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Chesapeake Bay Maritime Museum participates in Maryland Lighthouse Challenge

The Chesapeake Bay Maritime Museum is participating in the September 19 -20, 2015 Maryland Lighthouse Challenge, with its 1879 Hooper Strait Lighthouse as one of nine Chesapeake lighthouses featured in this year’s tour.

The Chesapeake Bay Maritime Museum’s 1879 Hooper Strait Lighthouse, shown here under a double rainbow.
The Chesapeake Bay Maritime Museum’s 1879 Hooper Strait Lighthouse, shown here under a double rainbow.
Sponsored by the Chesapeake Chapter of the U. S. Lighthouse Society, the challenge is a bi-annual “road rally” held in September at participating lighthouses and lightships along the Chesapeake Bay. Other participating lighthouses for this year’s challenge include Concord Point, Seven Foot Knoll, Choptank River, Drum Point, Cove Point, Piney Point, Point Lookout, Fort Washington, along with the Lightship Chesapeake. Bonus lighthouses include Millers Island, Sandy Point Shoal, and Blackistone.

Individuals and groups are encouraged to participate by visiting all 9 lighthouses and the lightship, collecting specially-designed commemorative souvenirs from each. Participants can visit any number of lighthouses along the challenge route, but will have to visit all mandatory stops to collect a specially designed souvenir to mark the accomplishment.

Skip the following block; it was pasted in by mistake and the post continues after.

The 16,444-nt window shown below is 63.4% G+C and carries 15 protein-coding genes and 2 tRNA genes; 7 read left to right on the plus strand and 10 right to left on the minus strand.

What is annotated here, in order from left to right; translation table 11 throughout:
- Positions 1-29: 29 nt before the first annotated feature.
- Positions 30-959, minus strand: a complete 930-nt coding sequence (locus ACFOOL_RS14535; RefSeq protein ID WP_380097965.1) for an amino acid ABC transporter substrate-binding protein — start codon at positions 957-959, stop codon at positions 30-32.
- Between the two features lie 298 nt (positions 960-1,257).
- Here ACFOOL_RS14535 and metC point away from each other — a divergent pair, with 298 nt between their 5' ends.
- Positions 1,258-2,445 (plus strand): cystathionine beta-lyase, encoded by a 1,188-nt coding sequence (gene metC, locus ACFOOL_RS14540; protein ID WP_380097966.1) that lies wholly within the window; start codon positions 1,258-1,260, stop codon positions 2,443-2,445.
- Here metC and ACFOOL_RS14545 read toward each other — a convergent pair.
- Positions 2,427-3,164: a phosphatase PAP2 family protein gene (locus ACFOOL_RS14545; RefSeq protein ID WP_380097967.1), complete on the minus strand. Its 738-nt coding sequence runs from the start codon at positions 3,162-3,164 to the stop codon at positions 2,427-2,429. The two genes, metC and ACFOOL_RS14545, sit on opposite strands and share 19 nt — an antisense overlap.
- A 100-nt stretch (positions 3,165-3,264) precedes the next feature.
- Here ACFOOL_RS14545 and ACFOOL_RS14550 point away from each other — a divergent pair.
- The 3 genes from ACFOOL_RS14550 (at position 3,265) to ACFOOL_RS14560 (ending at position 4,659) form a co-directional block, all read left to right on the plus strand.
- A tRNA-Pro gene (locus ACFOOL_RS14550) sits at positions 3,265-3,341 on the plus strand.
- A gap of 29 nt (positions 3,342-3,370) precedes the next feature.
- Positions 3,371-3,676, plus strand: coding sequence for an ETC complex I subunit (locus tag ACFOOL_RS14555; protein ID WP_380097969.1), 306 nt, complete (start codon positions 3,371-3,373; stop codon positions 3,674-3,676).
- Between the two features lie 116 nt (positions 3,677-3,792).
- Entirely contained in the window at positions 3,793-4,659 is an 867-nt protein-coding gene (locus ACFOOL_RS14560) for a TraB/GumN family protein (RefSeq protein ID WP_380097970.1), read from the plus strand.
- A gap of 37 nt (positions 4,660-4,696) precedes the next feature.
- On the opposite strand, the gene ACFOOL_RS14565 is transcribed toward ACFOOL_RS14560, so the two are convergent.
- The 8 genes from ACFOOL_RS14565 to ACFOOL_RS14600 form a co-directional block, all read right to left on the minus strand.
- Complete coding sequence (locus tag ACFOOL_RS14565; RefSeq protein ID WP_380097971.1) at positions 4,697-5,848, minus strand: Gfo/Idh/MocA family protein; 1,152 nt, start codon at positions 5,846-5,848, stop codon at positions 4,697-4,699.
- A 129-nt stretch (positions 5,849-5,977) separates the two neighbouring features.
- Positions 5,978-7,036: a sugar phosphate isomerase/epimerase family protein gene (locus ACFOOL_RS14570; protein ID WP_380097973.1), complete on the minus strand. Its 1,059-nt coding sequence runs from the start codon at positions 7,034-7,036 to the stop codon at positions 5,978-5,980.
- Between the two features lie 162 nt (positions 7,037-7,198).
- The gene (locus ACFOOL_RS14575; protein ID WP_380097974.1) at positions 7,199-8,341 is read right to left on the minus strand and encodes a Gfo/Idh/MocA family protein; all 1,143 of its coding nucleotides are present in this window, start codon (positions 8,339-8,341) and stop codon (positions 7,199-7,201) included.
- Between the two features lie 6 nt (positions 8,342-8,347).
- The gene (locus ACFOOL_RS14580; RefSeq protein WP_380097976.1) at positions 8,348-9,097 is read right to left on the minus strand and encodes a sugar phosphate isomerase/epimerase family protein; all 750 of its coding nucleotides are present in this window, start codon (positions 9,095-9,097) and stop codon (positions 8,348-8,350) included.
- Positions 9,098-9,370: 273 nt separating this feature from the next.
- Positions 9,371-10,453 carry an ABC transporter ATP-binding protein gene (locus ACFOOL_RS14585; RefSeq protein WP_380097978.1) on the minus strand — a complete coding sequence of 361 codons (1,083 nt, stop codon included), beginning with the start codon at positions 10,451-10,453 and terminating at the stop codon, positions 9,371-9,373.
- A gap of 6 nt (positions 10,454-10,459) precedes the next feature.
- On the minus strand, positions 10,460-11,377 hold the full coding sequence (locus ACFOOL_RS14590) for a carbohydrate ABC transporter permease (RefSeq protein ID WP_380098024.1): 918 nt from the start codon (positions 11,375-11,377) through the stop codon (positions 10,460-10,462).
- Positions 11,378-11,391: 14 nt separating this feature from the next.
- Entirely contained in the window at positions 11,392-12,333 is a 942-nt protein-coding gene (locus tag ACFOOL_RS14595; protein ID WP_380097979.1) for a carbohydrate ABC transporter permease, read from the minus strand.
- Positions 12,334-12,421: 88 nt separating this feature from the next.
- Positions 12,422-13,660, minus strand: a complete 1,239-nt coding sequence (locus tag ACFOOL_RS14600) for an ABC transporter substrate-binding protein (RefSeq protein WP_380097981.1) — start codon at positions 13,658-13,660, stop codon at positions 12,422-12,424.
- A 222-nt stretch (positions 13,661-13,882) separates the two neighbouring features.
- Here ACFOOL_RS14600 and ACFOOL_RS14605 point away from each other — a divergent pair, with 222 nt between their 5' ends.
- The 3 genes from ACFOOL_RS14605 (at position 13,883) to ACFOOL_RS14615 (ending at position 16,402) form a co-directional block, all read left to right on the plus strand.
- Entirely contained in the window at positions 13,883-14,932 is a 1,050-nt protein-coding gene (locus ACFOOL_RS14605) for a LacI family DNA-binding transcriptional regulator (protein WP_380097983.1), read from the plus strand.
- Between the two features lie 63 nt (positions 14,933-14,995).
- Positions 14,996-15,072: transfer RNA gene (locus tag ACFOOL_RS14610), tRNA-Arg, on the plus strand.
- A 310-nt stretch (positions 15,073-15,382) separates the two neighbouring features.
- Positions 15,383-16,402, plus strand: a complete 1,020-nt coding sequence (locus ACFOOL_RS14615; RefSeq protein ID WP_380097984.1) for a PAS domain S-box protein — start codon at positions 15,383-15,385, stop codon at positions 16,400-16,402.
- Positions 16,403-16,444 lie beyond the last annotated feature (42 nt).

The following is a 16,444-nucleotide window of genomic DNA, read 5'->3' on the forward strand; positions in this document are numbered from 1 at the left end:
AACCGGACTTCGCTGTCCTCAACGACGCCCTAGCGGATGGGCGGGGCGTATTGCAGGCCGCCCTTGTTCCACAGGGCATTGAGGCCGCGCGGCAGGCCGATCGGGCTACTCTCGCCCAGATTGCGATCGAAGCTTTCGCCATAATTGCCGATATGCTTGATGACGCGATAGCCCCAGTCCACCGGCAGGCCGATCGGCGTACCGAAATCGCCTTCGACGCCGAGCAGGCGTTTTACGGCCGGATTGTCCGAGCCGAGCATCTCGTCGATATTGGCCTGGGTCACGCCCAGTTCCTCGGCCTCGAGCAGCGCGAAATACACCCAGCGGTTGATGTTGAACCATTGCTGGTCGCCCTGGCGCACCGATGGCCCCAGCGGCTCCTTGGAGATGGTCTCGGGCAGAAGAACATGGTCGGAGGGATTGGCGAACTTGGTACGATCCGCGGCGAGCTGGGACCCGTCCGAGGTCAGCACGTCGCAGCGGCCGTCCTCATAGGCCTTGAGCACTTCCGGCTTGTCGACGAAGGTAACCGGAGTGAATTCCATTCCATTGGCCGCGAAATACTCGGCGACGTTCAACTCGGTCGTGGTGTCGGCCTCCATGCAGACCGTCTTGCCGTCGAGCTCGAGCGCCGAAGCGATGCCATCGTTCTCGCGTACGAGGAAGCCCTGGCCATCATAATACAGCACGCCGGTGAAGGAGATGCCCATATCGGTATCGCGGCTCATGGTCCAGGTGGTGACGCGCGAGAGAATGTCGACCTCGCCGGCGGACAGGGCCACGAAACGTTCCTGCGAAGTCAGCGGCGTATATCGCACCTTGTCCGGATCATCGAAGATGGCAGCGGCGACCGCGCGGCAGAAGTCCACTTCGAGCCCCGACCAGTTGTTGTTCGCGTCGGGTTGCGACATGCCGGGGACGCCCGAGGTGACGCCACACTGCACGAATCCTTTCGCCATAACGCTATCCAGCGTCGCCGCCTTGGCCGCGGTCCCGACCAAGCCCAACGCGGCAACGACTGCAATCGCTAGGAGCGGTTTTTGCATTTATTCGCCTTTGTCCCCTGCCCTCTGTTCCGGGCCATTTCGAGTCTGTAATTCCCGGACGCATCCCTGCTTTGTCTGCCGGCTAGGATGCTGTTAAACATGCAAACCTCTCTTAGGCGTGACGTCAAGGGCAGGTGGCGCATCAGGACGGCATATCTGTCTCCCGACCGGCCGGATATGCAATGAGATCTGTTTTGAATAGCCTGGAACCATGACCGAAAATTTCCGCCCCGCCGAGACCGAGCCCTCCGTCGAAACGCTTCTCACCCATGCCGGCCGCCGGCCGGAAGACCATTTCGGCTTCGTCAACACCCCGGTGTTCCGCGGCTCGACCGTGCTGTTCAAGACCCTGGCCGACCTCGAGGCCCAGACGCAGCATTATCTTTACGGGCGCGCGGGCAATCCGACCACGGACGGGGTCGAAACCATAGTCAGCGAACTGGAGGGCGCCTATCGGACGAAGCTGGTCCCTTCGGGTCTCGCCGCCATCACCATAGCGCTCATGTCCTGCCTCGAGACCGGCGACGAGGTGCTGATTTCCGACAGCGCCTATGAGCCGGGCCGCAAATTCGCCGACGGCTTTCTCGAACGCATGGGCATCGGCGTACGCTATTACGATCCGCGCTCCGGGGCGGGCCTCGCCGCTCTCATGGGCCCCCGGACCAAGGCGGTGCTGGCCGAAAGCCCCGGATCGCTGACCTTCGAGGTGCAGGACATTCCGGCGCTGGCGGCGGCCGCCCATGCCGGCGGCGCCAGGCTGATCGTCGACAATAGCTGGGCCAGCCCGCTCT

The Hooper Strait Lighthouse, now standing on Navy Point, was originally built in 1879 to light the way for boats passing through the shallow, dangerous shoals of Hooper Strait, a thoroughfare for boats bound from the Chesapeake Bay across Tangier Sound to Deal Island or places along the Nanticoke and Wicomico Rivers. Saved from demolition, the lighthouse was moved by barge to the Chesapeake Bay Maritime Museum in St. Michaels, Md. in 1966, one year after the non-profit museum opened. It now serves as a hands-on exhibition that explores the life of a lighthouse keeper, and a venue for CBMM’s Lighthouse Overnight Adventures program for youth groups.

As a “screwpile” lighthouse, it is built on special iron pilings which were tipped with a screw that could be turned into the muddy bottom for a depth of 10 feet or more. The Museum’s lighthouse is the second lighthouse constructed at Hooper Strait – the first one was destroyed by ice in 1877.

This 2015 Maryland Lighthouse Challenge has a special focus on lighthouse architecture. For more information about the challenge, visit or